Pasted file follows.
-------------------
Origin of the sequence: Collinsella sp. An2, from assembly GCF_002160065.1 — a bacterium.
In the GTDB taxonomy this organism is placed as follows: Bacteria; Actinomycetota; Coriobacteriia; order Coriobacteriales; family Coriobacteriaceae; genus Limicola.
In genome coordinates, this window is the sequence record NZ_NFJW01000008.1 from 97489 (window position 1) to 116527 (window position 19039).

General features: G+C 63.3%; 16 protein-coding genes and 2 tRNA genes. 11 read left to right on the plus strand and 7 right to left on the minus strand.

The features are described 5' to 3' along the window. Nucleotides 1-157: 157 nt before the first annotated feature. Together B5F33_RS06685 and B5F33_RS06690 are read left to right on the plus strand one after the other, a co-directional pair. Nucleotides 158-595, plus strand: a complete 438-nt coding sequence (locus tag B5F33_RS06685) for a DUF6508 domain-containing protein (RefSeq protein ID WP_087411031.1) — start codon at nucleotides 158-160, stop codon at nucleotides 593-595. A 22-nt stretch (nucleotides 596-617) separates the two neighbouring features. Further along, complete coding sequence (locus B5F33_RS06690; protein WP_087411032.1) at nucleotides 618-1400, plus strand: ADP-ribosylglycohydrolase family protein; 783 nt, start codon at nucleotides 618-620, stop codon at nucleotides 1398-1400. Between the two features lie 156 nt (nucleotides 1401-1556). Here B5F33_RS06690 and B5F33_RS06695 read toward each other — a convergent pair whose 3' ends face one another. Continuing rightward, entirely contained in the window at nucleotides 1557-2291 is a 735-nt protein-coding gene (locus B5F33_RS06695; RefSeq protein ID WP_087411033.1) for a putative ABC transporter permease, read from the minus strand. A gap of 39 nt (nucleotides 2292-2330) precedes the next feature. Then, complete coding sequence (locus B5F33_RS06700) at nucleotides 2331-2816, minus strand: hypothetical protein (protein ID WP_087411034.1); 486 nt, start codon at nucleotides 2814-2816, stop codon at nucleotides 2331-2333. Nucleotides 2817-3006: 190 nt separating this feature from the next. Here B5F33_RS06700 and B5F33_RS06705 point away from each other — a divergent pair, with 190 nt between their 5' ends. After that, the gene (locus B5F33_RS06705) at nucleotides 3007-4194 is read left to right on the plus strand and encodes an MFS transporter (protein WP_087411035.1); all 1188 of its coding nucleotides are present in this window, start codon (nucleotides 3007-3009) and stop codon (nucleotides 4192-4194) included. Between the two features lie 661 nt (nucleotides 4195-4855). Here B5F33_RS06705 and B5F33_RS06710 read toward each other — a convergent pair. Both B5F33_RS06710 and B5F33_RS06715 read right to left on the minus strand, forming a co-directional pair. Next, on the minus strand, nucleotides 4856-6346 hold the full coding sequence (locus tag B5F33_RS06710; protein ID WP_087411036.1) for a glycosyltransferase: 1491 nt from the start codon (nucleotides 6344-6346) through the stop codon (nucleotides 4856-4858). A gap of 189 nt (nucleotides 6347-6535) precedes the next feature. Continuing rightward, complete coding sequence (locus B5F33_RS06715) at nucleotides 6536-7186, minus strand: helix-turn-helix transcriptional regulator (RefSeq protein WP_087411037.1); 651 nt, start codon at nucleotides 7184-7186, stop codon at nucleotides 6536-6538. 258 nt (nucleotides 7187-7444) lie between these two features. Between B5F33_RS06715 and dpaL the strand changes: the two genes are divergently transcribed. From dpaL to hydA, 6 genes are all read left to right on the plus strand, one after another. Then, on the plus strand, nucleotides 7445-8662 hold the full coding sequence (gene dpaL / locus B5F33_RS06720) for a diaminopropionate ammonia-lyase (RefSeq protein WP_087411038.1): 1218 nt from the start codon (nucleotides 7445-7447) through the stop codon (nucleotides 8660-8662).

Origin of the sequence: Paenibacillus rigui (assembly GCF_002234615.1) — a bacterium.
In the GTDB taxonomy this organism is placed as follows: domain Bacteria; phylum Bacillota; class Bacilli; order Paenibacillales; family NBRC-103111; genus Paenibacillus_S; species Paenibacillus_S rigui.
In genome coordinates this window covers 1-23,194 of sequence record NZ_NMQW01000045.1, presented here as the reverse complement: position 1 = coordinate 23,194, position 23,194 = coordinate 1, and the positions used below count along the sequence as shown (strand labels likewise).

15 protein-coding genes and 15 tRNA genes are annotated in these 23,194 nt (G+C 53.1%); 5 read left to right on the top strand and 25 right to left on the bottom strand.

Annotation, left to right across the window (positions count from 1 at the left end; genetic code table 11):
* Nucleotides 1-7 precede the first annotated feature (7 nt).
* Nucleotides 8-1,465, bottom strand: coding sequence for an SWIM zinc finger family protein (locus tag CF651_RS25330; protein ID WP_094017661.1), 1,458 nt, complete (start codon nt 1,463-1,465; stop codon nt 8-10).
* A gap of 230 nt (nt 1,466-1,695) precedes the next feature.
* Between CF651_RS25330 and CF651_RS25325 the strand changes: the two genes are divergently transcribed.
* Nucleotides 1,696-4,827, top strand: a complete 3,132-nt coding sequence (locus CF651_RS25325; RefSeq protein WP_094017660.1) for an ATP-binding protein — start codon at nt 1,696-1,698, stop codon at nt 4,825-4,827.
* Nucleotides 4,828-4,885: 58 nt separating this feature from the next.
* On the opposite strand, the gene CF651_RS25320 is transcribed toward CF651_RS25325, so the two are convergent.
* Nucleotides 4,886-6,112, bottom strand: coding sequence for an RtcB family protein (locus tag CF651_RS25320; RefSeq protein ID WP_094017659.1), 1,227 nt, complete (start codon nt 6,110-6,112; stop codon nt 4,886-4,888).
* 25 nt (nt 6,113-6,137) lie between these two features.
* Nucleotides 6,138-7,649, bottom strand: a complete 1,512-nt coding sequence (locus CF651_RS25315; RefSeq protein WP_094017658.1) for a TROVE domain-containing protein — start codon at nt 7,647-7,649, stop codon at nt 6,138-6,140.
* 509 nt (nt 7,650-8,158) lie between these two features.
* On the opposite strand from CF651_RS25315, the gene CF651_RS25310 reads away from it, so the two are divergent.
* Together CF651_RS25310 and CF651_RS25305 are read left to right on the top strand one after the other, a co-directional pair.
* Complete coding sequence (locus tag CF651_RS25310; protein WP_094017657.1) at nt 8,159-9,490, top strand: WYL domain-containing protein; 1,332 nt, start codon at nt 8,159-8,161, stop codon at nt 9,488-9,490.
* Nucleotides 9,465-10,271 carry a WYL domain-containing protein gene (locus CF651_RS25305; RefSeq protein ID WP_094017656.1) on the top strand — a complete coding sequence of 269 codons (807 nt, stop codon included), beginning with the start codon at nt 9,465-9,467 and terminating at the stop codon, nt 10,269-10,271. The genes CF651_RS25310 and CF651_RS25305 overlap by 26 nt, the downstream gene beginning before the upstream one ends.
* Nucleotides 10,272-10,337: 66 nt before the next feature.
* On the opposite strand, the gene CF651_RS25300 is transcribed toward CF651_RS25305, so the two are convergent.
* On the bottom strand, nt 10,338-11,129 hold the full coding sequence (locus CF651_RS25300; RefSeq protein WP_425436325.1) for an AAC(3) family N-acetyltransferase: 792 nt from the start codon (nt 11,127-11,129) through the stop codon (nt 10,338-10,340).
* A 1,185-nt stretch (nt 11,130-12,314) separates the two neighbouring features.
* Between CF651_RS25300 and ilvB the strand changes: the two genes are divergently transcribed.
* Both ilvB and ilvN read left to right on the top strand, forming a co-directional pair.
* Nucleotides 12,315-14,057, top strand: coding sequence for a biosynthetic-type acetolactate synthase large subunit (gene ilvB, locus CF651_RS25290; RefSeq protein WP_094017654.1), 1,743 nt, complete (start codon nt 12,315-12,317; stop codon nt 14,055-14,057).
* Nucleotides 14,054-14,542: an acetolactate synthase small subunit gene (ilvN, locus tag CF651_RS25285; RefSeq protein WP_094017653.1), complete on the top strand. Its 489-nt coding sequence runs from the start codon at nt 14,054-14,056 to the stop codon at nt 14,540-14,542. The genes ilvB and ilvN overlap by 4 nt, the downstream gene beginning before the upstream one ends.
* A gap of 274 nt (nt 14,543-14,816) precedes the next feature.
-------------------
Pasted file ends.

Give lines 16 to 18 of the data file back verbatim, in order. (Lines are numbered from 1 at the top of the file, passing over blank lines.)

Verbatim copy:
* Nucleotides 4,828-4,885: 58 nt separating this feature from the next.
* On the opposite strand, the gene CF651_RS25320 is transcribed toward CF651_RS25325, so the two are convergent.
* Nucleotides 4,886-6,112, bottom strand: coding sequence for an RtcB family protein (locus tag CF651_RS25320; RefSeq protein ID WP_094017659.1), 1,227 nt, complete (start codon nt 6,110-6,112; stop codon nt 4,886-4,888).